FORESTVILLE, MD -- Metro's largest union of frontline employees says there was indeed a special train, and special service, for white supremacists on Sunday.
One train operator was so upset that he transported members of "Unite The Right 2" that he is now out on leave, said ATU Local 689 President Jackie Jeter.
“Our tax dollars should not be used for hate,” said Jeter, who showed reports she said detailed Metro's use of a special "gap train" to transport Jason Kessler's crew.
Jeter said the train was pulled into the platform at Vienna Metro, given it's own identification number, and stood by for Kessler to board.
"There is never special service given to anyone," said Jeter.
The union insists that the level of staffing on Sunday was unparalleled. The union provided photos of extra Metro Transit Police, extra station managers, and even a visit from General Manager Paul Wiedefeld himself.
Officers confined the alt-right to the rear car along with some members of the media, Metro said Monday, stressing that other passengers were allowed in the other train cars. Metro also underscored that the train was marked "special" because of track work.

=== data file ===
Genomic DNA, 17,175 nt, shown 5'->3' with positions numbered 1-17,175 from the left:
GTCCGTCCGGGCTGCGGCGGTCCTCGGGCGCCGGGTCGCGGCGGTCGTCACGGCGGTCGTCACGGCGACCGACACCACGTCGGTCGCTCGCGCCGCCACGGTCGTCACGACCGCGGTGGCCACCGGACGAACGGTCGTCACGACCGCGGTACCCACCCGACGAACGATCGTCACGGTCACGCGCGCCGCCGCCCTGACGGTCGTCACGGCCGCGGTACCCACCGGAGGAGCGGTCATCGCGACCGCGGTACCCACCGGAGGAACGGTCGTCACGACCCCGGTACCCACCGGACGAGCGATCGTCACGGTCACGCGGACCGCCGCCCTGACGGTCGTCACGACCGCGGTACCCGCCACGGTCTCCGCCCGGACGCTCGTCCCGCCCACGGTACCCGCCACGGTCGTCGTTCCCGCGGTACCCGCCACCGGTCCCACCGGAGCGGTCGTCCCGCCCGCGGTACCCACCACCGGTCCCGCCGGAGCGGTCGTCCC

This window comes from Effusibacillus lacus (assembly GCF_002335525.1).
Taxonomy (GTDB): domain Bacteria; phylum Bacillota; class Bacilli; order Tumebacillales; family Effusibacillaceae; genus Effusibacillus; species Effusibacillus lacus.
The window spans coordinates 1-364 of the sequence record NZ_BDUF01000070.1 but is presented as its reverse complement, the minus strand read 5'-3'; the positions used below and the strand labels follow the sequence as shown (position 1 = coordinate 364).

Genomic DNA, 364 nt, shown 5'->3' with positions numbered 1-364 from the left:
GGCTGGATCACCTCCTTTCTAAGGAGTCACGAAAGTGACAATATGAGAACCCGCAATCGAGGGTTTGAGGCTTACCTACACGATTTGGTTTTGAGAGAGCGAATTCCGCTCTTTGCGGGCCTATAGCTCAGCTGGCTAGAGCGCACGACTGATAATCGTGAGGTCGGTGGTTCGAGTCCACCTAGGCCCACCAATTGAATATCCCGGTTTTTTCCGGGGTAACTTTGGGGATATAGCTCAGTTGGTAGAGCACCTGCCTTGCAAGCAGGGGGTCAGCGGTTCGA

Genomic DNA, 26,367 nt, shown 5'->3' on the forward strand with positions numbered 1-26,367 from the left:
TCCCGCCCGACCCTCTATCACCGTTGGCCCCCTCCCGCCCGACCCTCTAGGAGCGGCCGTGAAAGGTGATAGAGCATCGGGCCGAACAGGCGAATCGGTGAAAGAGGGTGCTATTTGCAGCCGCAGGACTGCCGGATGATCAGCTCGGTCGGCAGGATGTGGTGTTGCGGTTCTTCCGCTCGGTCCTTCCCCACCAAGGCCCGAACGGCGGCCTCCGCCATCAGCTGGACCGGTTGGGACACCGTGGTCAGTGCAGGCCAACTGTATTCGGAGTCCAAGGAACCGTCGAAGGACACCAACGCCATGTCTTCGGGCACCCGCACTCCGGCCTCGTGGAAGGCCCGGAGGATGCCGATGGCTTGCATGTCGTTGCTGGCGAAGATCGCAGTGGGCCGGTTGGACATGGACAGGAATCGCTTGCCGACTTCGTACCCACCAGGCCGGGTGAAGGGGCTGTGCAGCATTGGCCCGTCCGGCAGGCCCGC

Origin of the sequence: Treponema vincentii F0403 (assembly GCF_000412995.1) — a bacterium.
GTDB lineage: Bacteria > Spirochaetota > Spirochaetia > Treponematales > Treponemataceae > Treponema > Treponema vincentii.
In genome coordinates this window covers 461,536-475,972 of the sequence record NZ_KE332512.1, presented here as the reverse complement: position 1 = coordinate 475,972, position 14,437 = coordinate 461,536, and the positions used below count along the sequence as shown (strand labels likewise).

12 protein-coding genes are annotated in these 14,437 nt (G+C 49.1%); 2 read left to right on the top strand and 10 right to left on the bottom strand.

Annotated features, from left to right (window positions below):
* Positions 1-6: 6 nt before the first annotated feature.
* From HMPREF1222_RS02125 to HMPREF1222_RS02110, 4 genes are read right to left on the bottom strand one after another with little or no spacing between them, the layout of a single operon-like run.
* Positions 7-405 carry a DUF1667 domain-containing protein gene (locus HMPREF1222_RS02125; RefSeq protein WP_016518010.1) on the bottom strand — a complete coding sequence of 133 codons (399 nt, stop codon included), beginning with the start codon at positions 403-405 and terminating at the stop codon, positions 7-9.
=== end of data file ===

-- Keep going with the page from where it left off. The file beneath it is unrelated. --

Days before the rally, Metro released a statement that said it was not planning on a "special train" for the alt-right, despite media reports to the contrary.
"It's anger," said Jeter. "You either think we're stupid or the ridership is stupid."
Metro General Manager Paul Wiedefeld sent a letter to employees Monday that said the move was a police tactic with public safety in mind.
Metro's workforce is 80 percent African-American, said Jeter. Bus operator Barry Wilson said he fears Metro's response Sunday gives the alt-right the wrong kind of courage in the future.
"They're going to come in larger numbers to see that WMATA provided that kind of service for them."
A Metro spokesman said gap trains are normal for special events such as sports, concerts, and demonstrations. Local 689 is planning a rally for Thursday calling for Wiedefeld to resign.